Ashley’s course came in the middle of dinner service, and it was Sunburst Tomato Tart with North Carolina Jumbo Lump Crab, Spicy Greens, and Sherry Vinaigrette.
We loved the plating, a rectangular dish sporting a wedge of Chef Ashley’s tomato pie alongside a a jazzy tangle of brightly-dressed salad greens, obscuring a surprise treat, a glorious little mountain of exquisite NC jumbo lump crabmeat. Delightfully delicious!
Selfie with Chef Ashley? Why yes indeed I did!
Next morning after that fabulous evening, I got a great surprise, running in to Chef Ashley Christensen at the hotel where we were both staying while in town for the JBF Media Awards. Swiftly I grabbed my phone for a selfie, while telling Chef AC how much I loved her Tomato Pie! I think you will too, which is why it’s time for this post to get cooking!
Tomatoes: To Peel or Not To Peel?
Peel those tomatoes! Or don’t: I’ve made tomato pie both ways, and while peeling makes this dish elegant and fancy, I have made it with cored and sliced tomatoes, with wonderful results. No trouble for me to adore tomato pies made with tomatoes as they come on the vine. Your choice.
The Contents of This Tomato Pie:
Tomato pie recipes call for stirring together mayo and a few other creamy ingredients, in this case including horseradish, dijon mustard, egg, milk and cream.
Chef Ashley loves fresh thyme in her tomato pie, and I’m a fool for basil aplenty. Use whatever herbs you love and or have on hand. I say you can’t overdo the herbs in this case.
Here’s my version almost ready for the oven. You start with tomatoes and end with the creamy mixture — get as many layers in between as you can. And don’t worry: this recipe wants to be wonderful, and you can adapt it to your wishes with great success.
Round or Square, Easy and Pleasing:
What a winner: Fancy servings for a luncheon, or make it in a square pan and serve up boxy-shaped pieces. It can be a hearty main course with big wedges, or part of a well-mixed-up menu where a good solid sliver is one of the many attractions.
Once you’re a member of the tomato pie fan club, it’s hard to stop with just one recipe. I’m now a collector of tomato pie recipes myself. Variations abound, major and minor; however, I’m open to possibilities.
I love every single one I’ve had. Here are three more recipes from around the web, ones worth keeping in mind if you’re looking for more ways to enjoy this brilliant combination of tomatoes, fresh herbs, and cheese.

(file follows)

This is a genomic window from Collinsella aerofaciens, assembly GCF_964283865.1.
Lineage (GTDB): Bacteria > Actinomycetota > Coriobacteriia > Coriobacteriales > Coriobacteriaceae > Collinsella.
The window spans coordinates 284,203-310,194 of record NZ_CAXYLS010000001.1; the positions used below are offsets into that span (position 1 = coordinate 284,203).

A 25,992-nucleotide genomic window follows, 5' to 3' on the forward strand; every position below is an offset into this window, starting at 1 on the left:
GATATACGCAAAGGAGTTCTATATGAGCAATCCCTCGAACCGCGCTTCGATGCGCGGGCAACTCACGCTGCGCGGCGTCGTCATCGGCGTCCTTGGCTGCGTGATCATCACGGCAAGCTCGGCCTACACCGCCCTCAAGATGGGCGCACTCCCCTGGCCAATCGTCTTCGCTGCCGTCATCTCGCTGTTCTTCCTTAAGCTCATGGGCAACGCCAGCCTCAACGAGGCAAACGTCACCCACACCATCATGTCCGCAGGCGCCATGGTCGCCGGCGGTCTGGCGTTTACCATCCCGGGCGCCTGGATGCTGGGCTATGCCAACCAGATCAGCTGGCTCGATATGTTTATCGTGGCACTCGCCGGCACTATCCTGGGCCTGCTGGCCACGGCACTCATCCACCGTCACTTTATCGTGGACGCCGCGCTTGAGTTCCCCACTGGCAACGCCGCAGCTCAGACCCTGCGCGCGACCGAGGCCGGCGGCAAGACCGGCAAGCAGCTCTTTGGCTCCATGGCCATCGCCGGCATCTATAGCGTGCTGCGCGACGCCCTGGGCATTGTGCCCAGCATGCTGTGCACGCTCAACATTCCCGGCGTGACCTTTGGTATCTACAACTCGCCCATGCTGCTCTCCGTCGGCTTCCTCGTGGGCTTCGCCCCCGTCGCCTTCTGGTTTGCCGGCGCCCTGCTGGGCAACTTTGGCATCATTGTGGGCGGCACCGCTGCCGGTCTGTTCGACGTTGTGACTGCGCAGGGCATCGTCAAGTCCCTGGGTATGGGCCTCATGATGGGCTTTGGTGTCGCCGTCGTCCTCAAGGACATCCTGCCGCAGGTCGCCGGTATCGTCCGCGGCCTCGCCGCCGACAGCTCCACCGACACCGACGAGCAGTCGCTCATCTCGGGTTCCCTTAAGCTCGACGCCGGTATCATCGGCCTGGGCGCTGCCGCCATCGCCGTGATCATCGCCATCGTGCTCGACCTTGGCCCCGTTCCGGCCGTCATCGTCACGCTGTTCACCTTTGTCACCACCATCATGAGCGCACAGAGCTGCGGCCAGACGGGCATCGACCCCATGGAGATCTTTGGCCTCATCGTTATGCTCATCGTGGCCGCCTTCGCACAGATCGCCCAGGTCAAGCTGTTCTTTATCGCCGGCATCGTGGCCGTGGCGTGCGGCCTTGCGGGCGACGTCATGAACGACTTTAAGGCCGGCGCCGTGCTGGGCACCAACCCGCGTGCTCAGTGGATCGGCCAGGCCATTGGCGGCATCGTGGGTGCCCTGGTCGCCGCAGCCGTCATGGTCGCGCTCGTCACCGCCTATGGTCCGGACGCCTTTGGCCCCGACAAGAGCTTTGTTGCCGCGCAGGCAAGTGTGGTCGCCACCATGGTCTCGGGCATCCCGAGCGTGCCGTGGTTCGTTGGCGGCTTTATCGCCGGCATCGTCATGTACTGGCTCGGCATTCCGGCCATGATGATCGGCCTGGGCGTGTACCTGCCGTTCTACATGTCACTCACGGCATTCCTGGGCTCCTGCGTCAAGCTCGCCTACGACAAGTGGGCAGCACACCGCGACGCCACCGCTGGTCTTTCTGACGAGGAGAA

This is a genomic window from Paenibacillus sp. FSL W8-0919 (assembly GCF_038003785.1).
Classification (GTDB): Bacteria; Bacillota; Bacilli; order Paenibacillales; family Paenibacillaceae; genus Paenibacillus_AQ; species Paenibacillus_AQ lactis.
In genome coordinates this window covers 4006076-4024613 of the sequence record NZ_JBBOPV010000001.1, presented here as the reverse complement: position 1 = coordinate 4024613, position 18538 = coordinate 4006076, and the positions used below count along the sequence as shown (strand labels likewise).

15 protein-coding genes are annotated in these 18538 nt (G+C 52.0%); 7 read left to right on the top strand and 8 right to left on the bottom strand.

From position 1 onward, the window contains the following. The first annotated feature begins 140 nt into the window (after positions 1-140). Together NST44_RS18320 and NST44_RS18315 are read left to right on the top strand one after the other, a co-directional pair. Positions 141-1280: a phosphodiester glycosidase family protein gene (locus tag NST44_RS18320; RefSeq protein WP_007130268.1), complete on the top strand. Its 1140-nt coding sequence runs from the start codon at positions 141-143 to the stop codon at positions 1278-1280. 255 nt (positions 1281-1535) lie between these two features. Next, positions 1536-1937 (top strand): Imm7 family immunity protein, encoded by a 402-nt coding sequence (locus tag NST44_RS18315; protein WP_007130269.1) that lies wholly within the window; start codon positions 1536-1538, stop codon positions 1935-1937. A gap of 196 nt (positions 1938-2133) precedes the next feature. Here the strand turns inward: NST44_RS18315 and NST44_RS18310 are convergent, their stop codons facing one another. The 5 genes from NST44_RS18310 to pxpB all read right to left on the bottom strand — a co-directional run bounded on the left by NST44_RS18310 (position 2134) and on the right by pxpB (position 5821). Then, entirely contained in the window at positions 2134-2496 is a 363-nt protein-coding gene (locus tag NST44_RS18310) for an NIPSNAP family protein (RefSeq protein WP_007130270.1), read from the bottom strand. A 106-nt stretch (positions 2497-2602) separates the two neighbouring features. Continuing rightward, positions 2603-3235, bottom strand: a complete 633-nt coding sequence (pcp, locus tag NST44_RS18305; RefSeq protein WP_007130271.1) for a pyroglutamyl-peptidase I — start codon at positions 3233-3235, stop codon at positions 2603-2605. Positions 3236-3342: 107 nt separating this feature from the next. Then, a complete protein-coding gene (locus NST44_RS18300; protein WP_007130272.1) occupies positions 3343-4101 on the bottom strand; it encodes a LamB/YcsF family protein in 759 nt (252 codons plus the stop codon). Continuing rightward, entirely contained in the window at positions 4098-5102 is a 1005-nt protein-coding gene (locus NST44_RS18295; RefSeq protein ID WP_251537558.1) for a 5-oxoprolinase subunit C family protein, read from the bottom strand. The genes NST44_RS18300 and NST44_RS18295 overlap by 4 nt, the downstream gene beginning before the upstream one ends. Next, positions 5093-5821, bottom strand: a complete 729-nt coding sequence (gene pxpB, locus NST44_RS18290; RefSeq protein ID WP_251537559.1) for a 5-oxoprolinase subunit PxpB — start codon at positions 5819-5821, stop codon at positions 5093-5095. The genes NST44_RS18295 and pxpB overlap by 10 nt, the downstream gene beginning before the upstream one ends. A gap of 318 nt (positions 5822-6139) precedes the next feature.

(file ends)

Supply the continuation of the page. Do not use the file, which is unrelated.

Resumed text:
- Simply Recipes Tomato Pie
- Southern Living’s Savory Tomato Cobbler
- Leite’s Culinaria Cherry Tomato Tart
If you’d like a beautifully simple side-dish to turn tomato pie into a meal, try this good green crowd-pleaser from my friend Chef Bill Smith: Leeks and Cabbage!
- 1 (9-inch deepdish) piecrust, baked and cooled
- 2 1/2 pounds ripe tomatoes
- Sea salt
- 1 large egg
- 3/4 cup mayonnaise
- 1 tablespoon Dijon mustard or another mustard
- 1 tablespoon prepared horseradish (optional)
- 2 tablespoons milk
- 2 tablespoons heavy cream
- 2 teaspoons chopped fresh thyme; or a handful of fresh basil, finely chopped
- 8 ounces extra-sharp cheddar cheese, shredded
- Freshly ground black pepper
- Heat the oven to 375 degrees F.
- Bring a large deep pot of water to a rolling boil over high heat; and set a big bowl of ice water by the stove.
- Core the tomatoes and cut a shallow X in the bottom of each tomato.
- Carefully add tomatoes to the boiling water and leave for 45 seconds, to loosen their skins.
- Scoop out tomatoes and place in bowl of ice water till cool enough to handle; then peel.
- Slice tomatoes about 1/4 inch thick and set out on baking sheets; salt generously on both sides to release juice and enhance flavor; let stand 20 minutes.
- Place tomatoes in a colander over a bowl to drain off extra juice (use the juice in salads or soups)
- Make the custard by combining the egg, mayonnaise, mustard, horseradish, milk, cream and herbs in a bowl and stirring with a whisk or a fork to mix well.
- To assemble the pie, scatter a little cheddar over the bottom of the baked piecrust.
- Add a layer of tomatoes over the cheese, overlapping tomatoes a bit as you go; top with pepper.
- Add a good sprinkling of cheese and about half the custardj, spreading to cover the tomatoes well.
- Add another layer of tomatoes; then remaining cheese, and the remaining custard.
- Place pie on a baking sheet and bake at 375 degrees F for 25 minutes; turn to bake evenly and continue cooking for another 15 to 25 minutes, until the pie is firm and nicely browned.
- Cool for 1 hour, or longer. Serve at room temperature.
- To keep, cover cooled pie well and refrigerate for 2 days; to reheat, place covered pie in 350 degree oven for about 30 minutes, until gently warmed through.